Last week I preached on the Transfiguration of Jesus, from Matthew 17:1-13. This is a marvelous passage because it is eyewitness testimony to Jesus' divine glory (2 Peter 1:16-18). Twice God the Father gave outward confirmation of the majestic glory of Jesus: The first time was just after Jesus' baptism, when Jesus willingly submitted to undergo the role of the Suffering Servant on our behalf (Matt 3:16-17). This second occasion occurred six days after Jesus had declared to His disciples that "He must go to Jerusalem, and suffer many things from the elders and chief priests and scribes, and be killed, and be raised the third day" (Matthew 16:21). Both these occasions were expressions of God's delight in His Son, who was willing to suffer and die on our behalf, for our sins.
As Jesus prayed upon the mountain, His face shone like the sun and His clothes became as white as the light. Not only did God the Father grant this outward manifestation of Jesus' divine glory, but He also spoke from heaven, "This is My beloved Son, in whom I am well pleased. Hear Him!" There are three allusions to the Old Testament here: 1. "This is my Son" alludes to Psalm 2:7, which speaks of the eternal generation of the Son of God, and God's testimony to His Son. 2. "My beloved ... in whom I am well pleased" alludes to Isaiah 42:1, where God presented His Son as the Suffering Servant who would redeem his people and save the Gentiles. 3. "Hear Him" alludes to Deuteronomy 18:15-19 (cf. Acts 3:22) where God promised a prophet like Moses to whom we must listen or be cut off from God's people (and be eternally lost).
On this latter occasion, God had spoken from heaven on Mount Sinai, but the people had been terrified of God's voice and asked that Moses speak to them rather than God. The Lord promised that He would raise up one from among their brethren who would speak God's words to them. In Jesus, this prophecy is perfectly fulfilled: Jesus is the Eternal Word of God, God become flesh, made like one of us, our kinsman redeemer. He is Emmanuel, God with us. What a wonder that God should become man - our brother, our Saviour and our friend. Let us never forget however, that He is still our Lord and our God. "He is God from everlasting, and to everlasting God." Let us never cease to marvel that "the Word became flesh and dwelt among us, and we beheld His glory, the glory as of the only begotten of the Father, full of grace and truth" (John 1:14).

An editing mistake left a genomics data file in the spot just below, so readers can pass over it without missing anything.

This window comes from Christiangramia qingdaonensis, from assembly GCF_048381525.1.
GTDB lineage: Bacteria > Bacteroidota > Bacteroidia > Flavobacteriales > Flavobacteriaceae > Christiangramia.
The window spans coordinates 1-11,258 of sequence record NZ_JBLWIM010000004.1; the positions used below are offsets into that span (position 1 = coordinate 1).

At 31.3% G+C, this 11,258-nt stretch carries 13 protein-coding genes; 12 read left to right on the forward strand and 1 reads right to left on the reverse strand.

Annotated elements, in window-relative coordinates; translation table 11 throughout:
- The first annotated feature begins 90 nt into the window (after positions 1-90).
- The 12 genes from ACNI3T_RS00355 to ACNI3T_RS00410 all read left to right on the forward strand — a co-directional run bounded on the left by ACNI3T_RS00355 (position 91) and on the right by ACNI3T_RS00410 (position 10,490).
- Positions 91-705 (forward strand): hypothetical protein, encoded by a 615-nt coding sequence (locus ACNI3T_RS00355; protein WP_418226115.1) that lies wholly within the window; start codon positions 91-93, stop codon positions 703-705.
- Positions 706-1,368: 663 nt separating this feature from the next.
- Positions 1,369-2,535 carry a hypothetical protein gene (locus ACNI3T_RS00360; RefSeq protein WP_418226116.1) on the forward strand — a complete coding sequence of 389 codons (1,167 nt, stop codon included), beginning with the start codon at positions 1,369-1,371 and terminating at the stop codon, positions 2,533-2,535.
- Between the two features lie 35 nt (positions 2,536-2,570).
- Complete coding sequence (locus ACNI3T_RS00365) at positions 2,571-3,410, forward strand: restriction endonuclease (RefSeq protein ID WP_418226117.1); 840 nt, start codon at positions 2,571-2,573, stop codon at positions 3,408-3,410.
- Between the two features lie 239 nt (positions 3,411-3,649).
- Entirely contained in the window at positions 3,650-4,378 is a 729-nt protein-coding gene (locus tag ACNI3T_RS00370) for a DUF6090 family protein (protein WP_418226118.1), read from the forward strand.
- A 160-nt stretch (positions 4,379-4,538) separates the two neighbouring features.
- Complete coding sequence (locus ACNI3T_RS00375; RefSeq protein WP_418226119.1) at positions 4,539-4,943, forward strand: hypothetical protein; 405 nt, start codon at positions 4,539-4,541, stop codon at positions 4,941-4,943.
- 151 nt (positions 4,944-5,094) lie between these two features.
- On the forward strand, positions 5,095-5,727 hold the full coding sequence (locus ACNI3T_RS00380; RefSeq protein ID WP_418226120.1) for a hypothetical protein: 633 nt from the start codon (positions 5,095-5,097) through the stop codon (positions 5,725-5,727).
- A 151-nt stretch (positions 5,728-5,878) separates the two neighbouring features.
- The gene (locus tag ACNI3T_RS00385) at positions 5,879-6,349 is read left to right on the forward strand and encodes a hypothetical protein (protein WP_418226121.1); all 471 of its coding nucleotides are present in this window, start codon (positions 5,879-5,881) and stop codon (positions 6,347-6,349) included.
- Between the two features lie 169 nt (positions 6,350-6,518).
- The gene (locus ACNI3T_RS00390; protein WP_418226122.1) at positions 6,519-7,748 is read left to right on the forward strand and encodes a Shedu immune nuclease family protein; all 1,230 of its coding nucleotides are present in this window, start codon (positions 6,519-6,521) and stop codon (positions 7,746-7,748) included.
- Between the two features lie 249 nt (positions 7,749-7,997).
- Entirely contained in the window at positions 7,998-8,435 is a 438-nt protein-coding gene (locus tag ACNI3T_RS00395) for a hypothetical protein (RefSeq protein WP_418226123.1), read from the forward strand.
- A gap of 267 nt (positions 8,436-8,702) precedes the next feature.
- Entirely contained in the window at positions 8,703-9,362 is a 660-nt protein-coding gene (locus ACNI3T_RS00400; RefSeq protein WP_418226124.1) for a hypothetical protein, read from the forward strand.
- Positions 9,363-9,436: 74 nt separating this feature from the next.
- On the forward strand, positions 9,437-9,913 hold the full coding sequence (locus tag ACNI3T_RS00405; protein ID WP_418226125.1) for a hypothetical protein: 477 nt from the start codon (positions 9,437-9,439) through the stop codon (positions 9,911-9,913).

Behold the Great Creator makes
Himself a house of clay:
a robe of human flesh He takes
which He will wear for aye.
Hark, hark, the wise eternal Word
like a weak infant cries!
In form of servant is the Lord,
and God in cradle lies.
Join then, all hearts that are not stone,
and all our voices prove,
to celebrate this Holy One,
the God of peace and love.
Last night my wife and I, with two of our children, traveled to Christ Church Deeside to listen to Stuart Olyott speak on "I was there on 18th October 1966, the evening that changed evangelicalism for ever!" We had a great evening! Not only so, but we learned much about our evangelical heritage. As Stuart explained, it was 50 years to the day that Dr Martin Lloyd Jones gave his momentous opening address to the Second National Assembly of Evangelicals, organized by the Evangelical Alliance at Methodist Central Hall in Westminster. In explaining the significance of the Doctor's address and the events that took place on that occasion, Dr Olyott answered three questions: 1. What was the state of Evangelicalism before these momentous events took place? 2. What exactly happened at that meeting? 3. What have been the long term consequences? To have these questions answered by an eyewitness and participant in this history was both exhilarating and enlightening. I previously had no idea of the struggles that many faithful evangelical ministers had within the mainline denominations prior to 1966. Nor did I fully appreciate the powerful impact of Dr Lloyd Jones' message on our evangelical churches to this day. If you want to understand the times in which we live as evangelical Christians in Britain today, Stuart's message is required listening. You can find it at the following link:
If you want to read the address that Dr Lloyd Jones gave on that momentous occasion in 1966 you can find it published as Evangelical Unity: An Appeal, in, D. M. Lloyd Jones, Knowing The Times: Addresses Delivered on Various Occasions 1942-1977, Banner of Truth: